Carol Sankar is a high level business consultant and the founder of The Confidence Factor for Women in Leadership, which is a global executive leadership firm focused on diversity and inclusion initiatives for high level women. Carol has been featured at TEDx, The Steve Harvey Show, Bounce TV, Inroads, The Society for Diversity, SHRM, Huffington Post, Entrepreneur Magazine, Forbes and more. For more details, visit www.carolsankar.com.
1. How have you developed as a leader from your previous management positions at different companies to being President of the Confidence Factor for Women?
In retrospect, developing the Confidence Factor for Women has changed me personally and professionally. In my previous roles in middle management and with my other companies, I was far less sympathetic to the needs of women in leadership as I could not connect with the experience of fear in the workplace. I had high level accountability in my life at all times, mostly from very successful and confident men, who navigated me through most of the barriers in the legal and real estate industry. So, I was quite unmoved in the beginning.
However, leadership lacks the presence of women. There are few at the top, and the closer you are, the more you notice the disconnect between intention and action. That was when I started my first consulting business in 2008, but still experienced a huge belief gap with the women I worked with. It was frustrating, but I was committed to learning why women simply did not have the same mindset as my male colleagues. Hence, the Confidence Factor for Women was born.
This role has allowed me to listen more and develop solutions. It has taught me how to stop thinking that all women have access, and assist women to tap into their own confidence and lead without apology. These conversations and intimate thoughts have allowed me to see the value of effective mentorship outside of your comfort zone.
2) What are the highlights and challenges of your career? What advice can you share with young career women?
The greatest highlight of my career is how the market has responded to this movement and made several resources available to us to assist women leaders become part of the inclusion circle. I am so thankful to be blessed with the support of numerous corporations that are willing to ensure they begin to open up dialogue about gender diversity and the current talent pool, as well as business organizations, who are now understanding the importance of investing in women inventors. That has often brought tears to my eyes to recognize the wealth of tools at our access.
My best advice for young career women is to ask. In the beginning days of my career, I failed to ask and settled for what anyone told me was “normal.” My inability in the beginning had me stressed as I was often the lowest paid and hardest worked employee in any company. Then, with effective mentoring, I became clear that no one would invite me into the room, I had to ask.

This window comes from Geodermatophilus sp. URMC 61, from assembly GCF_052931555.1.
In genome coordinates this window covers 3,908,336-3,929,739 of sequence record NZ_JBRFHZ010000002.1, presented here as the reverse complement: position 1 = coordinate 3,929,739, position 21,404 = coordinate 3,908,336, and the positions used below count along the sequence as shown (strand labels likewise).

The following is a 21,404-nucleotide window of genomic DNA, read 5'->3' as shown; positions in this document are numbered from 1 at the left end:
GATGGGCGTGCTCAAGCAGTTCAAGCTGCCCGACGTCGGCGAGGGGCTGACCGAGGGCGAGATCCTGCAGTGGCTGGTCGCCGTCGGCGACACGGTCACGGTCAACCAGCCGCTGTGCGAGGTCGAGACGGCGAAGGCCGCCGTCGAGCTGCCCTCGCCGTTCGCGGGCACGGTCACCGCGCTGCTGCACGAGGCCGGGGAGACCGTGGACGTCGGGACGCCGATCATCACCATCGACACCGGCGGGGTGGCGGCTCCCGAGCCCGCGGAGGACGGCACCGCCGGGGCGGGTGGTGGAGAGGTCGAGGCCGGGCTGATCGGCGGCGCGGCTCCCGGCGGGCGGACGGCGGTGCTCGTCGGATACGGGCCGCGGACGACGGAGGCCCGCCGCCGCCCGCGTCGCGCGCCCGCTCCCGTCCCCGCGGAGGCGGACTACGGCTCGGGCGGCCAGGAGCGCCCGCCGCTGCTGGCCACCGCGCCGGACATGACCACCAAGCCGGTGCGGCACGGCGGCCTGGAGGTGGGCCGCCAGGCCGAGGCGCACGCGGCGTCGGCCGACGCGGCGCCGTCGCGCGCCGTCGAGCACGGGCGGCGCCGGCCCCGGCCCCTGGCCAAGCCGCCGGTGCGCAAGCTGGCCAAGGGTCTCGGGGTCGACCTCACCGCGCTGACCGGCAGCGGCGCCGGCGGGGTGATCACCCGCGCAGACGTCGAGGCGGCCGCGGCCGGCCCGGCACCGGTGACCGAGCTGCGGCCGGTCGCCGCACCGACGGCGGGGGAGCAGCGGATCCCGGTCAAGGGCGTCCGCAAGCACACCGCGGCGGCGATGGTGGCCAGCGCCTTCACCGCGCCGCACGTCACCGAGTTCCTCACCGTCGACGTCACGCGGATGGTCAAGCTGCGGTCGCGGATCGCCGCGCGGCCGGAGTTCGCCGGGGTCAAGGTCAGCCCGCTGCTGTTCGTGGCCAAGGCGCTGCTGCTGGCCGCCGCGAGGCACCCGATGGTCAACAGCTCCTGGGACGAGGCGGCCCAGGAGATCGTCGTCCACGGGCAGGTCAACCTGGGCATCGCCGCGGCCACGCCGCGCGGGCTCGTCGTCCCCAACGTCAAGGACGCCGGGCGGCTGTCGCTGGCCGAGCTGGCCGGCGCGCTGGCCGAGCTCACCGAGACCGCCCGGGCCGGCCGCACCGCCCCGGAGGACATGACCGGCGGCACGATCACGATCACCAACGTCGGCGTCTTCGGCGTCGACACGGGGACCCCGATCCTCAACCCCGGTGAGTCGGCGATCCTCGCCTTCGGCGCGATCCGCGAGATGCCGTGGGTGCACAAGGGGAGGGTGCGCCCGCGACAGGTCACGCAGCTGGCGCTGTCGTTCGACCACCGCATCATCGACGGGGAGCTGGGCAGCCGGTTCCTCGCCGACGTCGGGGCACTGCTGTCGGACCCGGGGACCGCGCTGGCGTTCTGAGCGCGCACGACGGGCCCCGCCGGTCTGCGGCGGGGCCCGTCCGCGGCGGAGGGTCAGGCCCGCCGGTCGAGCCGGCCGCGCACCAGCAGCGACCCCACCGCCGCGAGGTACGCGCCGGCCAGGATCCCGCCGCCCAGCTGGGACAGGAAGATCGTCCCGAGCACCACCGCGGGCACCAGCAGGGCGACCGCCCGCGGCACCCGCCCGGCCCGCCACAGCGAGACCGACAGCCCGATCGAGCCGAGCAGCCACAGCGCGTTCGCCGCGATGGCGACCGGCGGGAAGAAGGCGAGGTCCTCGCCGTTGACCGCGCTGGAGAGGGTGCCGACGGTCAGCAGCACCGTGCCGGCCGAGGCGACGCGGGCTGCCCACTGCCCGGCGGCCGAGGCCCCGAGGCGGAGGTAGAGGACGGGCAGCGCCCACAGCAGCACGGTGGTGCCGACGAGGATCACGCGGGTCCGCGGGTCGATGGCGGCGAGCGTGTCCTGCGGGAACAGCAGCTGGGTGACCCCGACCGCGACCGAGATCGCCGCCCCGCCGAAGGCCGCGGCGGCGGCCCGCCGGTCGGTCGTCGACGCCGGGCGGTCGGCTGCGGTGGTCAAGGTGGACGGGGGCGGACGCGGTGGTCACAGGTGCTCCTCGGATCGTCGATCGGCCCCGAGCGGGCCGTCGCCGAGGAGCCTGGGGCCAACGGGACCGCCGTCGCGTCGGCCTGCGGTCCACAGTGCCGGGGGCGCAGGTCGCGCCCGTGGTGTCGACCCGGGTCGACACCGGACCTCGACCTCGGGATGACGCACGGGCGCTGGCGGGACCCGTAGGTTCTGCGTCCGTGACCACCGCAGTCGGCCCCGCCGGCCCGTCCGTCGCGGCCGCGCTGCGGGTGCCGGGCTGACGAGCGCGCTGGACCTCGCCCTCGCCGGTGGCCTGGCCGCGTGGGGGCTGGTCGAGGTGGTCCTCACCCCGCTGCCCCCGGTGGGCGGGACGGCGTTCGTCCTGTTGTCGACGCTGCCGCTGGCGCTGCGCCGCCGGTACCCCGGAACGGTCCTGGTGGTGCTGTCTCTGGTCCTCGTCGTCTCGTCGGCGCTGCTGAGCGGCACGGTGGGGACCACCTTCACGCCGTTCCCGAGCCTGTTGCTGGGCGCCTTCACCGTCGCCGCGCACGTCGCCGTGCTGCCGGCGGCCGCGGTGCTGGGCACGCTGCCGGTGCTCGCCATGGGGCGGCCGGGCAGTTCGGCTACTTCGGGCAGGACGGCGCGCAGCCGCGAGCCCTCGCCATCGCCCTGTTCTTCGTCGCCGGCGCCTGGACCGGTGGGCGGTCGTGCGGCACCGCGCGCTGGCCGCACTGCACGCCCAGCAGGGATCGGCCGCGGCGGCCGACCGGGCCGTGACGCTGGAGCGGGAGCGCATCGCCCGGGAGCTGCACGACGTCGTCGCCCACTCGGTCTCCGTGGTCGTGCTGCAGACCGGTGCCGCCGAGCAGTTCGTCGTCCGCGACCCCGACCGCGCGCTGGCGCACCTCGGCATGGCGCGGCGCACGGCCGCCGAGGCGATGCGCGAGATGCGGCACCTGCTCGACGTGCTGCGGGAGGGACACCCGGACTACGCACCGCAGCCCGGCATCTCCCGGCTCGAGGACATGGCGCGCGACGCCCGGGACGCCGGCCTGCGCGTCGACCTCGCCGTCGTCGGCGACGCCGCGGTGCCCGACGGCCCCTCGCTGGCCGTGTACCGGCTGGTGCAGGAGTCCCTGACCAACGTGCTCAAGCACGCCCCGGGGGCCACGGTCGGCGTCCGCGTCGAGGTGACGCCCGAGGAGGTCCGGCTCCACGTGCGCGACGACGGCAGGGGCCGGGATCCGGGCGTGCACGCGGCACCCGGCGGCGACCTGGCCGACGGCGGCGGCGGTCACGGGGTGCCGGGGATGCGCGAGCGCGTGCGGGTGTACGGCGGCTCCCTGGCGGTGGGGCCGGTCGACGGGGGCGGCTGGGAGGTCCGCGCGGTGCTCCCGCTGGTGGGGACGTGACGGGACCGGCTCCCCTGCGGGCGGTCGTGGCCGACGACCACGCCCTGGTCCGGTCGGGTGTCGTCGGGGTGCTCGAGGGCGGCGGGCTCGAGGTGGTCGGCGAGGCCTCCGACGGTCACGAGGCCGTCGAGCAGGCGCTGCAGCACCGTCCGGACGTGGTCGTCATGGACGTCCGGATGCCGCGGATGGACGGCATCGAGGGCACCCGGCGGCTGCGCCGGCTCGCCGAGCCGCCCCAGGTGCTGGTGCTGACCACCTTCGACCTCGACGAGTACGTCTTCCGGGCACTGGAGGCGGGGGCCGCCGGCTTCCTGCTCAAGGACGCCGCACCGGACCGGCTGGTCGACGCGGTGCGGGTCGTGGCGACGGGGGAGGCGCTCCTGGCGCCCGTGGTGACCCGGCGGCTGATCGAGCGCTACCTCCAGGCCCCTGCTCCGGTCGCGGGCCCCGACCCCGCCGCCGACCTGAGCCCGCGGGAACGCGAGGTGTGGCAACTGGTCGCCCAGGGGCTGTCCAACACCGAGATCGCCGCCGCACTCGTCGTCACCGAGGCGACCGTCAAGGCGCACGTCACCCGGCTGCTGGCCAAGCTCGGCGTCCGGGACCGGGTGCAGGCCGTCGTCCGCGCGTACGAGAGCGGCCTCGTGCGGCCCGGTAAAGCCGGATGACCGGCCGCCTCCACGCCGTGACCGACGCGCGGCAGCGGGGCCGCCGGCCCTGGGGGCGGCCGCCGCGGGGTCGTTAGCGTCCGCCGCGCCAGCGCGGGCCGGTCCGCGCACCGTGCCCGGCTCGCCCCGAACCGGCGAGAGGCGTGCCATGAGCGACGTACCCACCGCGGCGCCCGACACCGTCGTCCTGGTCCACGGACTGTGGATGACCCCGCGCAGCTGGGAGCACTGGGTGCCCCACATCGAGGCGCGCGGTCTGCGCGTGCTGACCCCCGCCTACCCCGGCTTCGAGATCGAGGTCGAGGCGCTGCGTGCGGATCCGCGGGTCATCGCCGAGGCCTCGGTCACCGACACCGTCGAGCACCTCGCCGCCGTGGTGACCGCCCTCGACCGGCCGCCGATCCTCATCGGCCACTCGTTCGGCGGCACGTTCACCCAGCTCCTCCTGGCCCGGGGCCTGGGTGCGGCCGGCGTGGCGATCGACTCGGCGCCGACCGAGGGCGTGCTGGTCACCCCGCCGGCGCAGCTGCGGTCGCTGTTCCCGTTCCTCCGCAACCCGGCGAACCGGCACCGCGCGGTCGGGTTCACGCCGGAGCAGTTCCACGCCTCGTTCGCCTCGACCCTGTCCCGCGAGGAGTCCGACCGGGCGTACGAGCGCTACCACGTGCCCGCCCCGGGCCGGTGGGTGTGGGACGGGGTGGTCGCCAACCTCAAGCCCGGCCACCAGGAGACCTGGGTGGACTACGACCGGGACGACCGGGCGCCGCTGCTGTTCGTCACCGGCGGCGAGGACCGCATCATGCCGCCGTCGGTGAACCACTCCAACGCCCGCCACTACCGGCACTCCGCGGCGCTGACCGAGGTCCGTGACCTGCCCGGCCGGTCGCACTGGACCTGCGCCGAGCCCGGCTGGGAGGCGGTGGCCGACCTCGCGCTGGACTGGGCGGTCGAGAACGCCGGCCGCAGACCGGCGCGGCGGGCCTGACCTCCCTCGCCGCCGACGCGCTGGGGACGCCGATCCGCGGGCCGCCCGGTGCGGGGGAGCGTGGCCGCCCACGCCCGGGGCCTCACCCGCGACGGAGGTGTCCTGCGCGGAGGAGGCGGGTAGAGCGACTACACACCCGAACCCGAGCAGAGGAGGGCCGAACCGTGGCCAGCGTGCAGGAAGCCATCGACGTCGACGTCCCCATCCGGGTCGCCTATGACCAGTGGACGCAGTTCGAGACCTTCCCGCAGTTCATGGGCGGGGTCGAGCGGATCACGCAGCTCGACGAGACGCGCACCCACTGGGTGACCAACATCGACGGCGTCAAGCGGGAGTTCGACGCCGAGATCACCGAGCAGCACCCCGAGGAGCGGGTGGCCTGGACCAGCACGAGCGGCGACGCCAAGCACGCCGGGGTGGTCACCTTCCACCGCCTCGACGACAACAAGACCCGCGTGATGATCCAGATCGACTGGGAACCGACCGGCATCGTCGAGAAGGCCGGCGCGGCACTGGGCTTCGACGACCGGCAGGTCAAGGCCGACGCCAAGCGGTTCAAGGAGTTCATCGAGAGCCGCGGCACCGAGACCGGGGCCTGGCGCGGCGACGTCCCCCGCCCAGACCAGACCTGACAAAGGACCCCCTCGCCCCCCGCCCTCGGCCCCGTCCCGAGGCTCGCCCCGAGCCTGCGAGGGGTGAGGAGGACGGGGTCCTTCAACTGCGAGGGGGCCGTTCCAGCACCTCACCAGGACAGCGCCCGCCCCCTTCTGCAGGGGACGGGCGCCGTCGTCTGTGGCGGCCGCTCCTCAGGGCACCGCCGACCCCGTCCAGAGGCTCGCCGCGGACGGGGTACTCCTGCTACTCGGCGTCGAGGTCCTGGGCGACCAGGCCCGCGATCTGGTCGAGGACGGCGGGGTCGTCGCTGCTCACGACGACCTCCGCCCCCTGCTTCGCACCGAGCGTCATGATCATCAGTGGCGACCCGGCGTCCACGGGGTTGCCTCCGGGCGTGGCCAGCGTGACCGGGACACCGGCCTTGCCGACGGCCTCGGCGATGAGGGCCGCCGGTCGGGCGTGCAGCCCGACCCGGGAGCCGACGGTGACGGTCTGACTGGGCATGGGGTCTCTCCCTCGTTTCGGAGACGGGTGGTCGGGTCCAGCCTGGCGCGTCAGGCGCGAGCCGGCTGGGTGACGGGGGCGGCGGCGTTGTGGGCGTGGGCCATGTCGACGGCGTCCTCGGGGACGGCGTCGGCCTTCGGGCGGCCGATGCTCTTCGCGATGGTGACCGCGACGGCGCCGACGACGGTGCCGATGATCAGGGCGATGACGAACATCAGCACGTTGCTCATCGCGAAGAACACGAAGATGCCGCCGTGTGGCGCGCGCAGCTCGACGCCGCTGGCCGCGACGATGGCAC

3) How does the mission of Powers Education speak to you and why do you think it is important for Powers Education to exist?
I believe Powers Education is a wonderful platform to get women excited about STEM. It is necessary to raise awareness about the decline of women in STEM professions and the importance of advancing more women academically and professionally through the process. The work that Powers Education offers to women is priceless.
4) Have you heard of the emPower campaign? If so, what are your thoughts on this campaign? (powerseducation.com/empower)
I believe emPower is a great platform to promote gender diversity, while assisting women leaders to change the normative belief that science is “too difficult.” Powers Education is simplifying the language so women can see themselves as future leaders in STEM. As a guest lecturer, I am often in rooms where women are dropping out of STEM due to the fast pace of the field. EmPower makes it easy to understand and supports the growth and development of gender diversity.
6) To follow that, what advice can you offer women who want a career in a Fortune 1000 company?
My best advice is start as a sponge in the beginning, then become the most valuable leader in the company. It will enable you to negotiate for more roles, responsibilities and compensation during your tenure.
7) What do you want to achieve in 2017?
In 2017, I want to continue to expand the Confidence Factor for Women in Leadership and commence my next volume of research for women leaders on the generational effects of the equal pay gap globally.